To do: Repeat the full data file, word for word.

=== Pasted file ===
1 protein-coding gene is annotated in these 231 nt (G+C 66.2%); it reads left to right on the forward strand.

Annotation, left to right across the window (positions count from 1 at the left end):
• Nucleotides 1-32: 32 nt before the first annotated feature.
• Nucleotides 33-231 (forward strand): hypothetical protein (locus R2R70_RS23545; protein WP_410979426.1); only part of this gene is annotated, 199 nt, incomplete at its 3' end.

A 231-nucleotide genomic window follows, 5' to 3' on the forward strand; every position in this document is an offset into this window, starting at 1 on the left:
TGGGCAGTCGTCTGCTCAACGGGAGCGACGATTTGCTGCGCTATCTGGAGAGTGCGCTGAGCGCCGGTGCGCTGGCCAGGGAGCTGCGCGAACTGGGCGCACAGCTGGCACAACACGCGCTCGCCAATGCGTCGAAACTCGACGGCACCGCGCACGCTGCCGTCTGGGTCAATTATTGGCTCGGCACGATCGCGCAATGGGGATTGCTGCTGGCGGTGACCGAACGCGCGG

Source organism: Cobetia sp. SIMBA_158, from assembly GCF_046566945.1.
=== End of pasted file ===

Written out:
1 protein-coding gene is annotated in these 231 nt (G+C 66.2%); it reads left to right on the forward strand.

Annotation, left to right across the window (positions count from 1 at the left end):
• Nucleotides 1-32: 32 nt before the first annotated feature.
• Nucleotides 33-231 (forward strand): hypothetical protein (locus R2R70_RS23545; protein WP_410979426.1); only part of this gene is annotated, 199 nt, incomplete at its 3' end.

A 231-nucleotide genomic window follows, 5' to 3' on the forward strand; every position in this document is an offset into this window, starting at 1 on the left:
TGGGCAGTCGTCTGCTCAACGGGAGCGACGATTTGCTGCGCTATCTGGAGAGTGCGCTGAGCGCCGGTGCGCTGGCCAGGGAGCTGCGCGAACTGGGCGCACAGCTGGCACAACACGCGCTCGCCAATGCGTCGAAACTCGACGGCACCGCGCACGCTGCCGTCTGGGTCAATTATTGGCTCGGCACGATCGCGCAATGGGGATTGCTGCTGGCGGTGACCGAACGCGCGG

Source organism: Cobetia sp. SIMBA_158, from assembly GCF_046566945.1.